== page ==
A Van Gogh update

Old Oct 15th, 1998, 05:48 AM
Neal Sanders
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A Van Gogh update

If you're contemplating being in Washington D.C. between now and January and are interested in seeing the Van Gogh exhibit, herewith an update:

1) The exhibit is everything it is cracked up to be.

2) The National Gallery underestimated the number of people that the exhibit can hold, and has increased the number of same-day tickets from 2,000 to 2,800.

3) To get a same-day ticket, the line starts roughtly at dawn for the 10:00 a.m. tickets (there are no reserved tickets for 10-11 a.m.); the day's allotment has generally been handed out by noon.

4) Tickets for any date can also be had through ticket brokers (see washingtonpost.com's merchandise classified), but the asking price is $75-100 per ticket).
Old Oct 15th, 1998, 06:01 AM
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Neal, I've been trying to decide whether it's worth it to get up before dawn to see the exhibit, since I saw the paintings in Amsterdam. Once you are inside, is it very crowded? Can you see the paintings well, without throngs of people pushing you out of the way?
Old Oct 16th, 1998, 01:46 AM
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I will be there, standing in line. I want to see the paintings. Hope the weather will be cooperative.
Old Oct 16th, 1998, 05:01 PM
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I stood in line last Sat. for 3 hours and was able to go to the 10-10:30 showing. The first ones in line were there at 4 am.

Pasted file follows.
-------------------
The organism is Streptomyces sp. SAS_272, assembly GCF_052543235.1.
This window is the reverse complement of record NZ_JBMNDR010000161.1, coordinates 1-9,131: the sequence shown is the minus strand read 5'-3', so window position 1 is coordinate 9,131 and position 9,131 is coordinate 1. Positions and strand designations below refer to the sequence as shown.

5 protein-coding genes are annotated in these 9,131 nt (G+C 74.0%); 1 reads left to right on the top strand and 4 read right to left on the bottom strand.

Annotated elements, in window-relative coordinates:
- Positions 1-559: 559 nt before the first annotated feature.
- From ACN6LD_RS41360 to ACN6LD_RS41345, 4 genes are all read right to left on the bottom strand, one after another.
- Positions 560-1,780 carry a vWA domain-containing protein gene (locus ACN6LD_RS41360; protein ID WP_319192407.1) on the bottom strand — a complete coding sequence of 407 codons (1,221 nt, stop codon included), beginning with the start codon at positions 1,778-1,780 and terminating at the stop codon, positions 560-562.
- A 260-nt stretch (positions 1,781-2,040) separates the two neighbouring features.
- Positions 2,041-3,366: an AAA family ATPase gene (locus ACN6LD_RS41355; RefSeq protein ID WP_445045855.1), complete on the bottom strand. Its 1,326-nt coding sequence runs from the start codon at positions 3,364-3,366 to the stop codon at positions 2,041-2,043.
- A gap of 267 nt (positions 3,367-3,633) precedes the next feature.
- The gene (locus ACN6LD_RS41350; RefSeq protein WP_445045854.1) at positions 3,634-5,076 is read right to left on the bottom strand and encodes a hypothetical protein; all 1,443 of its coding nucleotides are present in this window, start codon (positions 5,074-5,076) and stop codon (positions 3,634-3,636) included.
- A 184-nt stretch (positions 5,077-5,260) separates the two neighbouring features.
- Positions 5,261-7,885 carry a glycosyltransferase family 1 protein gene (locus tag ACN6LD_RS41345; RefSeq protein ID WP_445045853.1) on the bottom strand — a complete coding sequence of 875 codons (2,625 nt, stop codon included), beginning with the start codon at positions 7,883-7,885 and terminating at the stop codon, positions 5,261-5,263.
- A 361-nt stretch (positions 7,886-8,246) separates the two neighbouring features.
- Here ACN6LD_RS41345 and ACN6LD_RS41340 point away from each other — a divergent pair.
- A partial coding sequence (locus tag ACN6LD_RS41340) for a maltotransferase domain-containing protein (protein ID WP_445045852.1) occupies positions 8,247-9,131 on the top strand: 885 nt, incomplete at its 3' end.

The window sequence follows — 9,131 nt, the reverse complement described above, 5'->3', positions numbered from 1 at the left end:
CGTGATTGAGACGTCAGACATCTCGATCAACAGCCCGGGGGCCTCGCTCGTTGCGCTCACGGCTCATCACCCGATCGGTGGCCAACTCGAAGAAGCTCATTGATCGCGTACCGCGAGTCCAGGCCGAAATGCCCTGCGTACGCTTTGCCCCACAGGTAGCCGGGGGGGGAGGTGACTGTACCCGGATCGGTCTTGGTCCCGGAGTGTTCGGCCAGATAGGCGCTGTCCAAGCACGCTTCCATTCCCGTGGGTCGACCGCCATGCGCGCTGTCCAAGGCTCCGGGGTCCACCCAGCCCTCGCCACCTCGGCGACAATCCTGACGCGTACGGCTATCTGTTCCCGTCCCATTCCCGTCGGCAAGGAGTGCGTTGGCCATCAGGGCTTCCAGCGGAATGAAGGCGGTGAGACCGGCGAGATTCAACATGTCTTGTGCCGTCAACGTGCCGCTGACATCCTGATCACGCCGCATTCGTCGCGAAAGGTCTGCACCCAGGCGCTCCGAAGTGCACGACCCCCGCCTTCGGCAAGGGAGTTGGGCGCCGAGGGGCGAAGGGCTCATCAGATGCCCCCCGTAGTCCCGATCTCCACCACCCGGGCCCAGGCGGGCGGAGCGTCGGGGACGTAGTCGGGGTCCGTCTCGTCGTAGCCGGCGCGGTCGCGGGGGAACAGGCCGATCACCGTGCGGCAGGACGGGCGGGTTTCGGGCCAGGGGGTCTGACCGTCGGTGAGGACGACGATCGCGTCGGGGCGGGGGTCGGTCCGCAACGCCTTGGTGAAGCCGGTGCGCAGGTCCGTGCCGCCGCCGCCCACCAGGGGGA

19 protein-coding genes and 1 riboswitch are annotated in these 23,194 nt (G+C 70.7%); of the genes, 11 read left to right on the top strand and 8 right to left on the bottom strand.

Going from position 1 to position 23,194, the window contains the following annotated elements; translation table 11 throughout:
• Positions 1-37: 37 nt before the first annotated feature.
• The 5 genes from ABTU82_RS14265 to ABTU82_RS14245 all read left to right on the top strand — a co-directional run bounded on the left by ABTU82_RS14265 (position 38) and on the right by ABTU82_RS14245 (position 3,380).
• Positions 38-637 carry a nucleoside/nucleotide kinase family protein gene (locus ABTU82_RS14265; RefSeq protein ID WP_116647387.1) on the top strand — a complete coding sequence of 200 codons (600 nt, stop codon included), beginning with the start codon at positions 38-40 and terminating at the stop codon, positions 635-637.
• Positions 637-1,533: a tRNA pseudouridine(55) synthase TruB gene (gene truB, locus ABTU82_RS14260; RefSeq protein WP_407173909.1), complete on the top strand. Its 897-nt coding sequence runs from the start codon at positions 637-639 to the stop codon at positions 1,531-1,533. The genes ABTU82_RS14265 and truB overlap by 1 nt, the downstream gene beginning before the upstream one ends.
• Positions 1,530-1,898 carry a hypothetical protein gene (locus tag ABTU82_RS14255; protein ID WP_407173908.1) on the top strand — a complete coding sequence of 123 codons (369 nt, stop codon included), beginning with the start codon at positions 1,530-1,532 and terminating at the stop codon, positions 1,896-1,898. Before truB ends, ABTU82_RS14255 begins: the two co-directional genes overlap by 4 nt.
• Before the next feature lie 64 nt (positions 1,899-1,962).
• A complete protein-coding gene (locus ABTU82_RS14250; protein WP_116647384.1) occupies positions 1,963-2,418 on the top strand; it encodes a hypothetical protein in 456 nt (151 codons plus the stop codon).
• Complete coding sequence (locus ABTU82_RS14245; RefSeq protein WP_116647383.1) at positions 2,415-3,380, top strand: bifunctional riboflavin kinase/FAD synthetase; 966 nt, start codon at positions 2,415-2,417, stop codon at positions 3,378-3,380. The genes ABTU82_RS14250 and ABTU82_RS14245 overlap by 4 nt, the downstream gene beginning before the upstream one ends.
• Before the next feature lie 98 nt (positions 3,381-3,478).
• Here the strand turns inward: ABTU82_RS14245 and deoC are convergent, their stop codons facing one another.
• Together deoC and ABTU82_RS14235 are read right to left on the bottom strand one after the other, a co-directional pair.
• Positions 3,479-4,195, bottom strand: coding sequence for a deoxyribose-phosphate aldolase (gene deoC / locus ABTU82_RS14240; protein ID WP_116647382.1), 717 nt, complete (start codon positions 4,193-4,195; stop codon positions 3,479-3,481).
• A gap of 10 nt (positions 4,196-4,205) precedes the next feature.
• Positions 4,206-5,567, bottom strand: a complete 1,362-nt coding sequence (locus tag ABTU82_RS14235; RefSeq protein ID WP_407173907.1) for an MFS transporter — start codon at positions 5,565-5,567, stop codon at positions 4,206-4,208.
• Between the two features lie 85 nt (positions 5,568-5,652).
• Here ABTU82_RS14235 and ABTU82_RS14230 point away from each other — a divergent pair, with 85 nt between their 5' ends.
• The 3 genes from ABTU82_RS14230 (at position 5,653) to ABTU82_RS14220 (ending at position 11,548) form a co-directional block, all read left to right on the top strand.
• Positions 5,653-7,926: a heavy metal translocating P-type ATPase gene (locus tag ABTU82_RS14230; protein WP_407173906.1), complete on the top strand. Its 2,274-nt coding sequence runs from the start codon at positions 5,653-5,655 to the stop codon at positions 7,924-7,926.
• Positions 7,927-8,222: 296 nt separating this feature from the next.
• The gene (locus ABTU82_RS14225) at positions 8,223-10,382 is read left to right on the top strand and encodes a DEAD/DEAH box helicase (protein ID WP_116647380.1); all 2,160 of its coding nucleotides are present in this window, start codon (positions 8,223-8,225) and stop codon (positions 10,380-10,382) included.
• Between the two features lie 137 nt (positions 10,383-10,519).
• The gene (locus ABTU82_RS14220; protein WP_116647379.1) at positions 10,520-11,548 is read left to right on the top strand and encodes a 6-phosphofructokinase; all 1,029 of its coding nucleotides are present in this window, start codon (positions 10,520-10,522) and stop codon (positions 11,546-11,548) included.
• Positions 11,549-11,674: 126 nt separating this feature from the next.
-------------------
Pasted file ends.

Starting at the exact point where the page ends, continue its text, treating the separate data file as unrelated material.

The exhibit was well worth the wait in line. The first two rooms were crowded coz there were several paintings in these rooms that had the audio tour markings. Plus, the some paintings were small, so people tended to crowd around them. But the paintings got bigger and more spaced out towards the other rooms.

I would highly recommend getting the audio tour. Unless you know a lot about Van Gogh or have read all the articles on the Wash. Post about the exhibit/artist.

There is a Starbucks 2 blocks from the museum, so getting up early to stand in line isn't so bad.
Old Oct 19th, 1998, 05:32 AM
Neal Sanders
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Three vignettes from our visit this past weekend:
* The couple in front of us were from Connecticut, had left their home at 2 a.m., arrived in DC at 6 a.m., found a sizeable line already in place, but got tickets for noon.
* The couple in front of them were staying at the ANA Hotel in DC and had procured tickets through their concierge. No price volunteered.
* There was a family behind us with six tickets, but only five members were able to make it. They were wondering what to do with the extra ticket. A woman (who later told us she had driven three hours to get to the Gallery) was going down the line of people waiting for noon entry, asking if anyone had an extra ticket. She got the family's extra pass. I advised her to extend her lucky streak by buying a lottery ticket.

Incidentally, the ticket desk said all same-day passes were distributed by 10:30 a.m. As J notes above, the show is not crowded except for the first room (of ten or eleven) where there is lots of text. It took nearly two hours to see it well.

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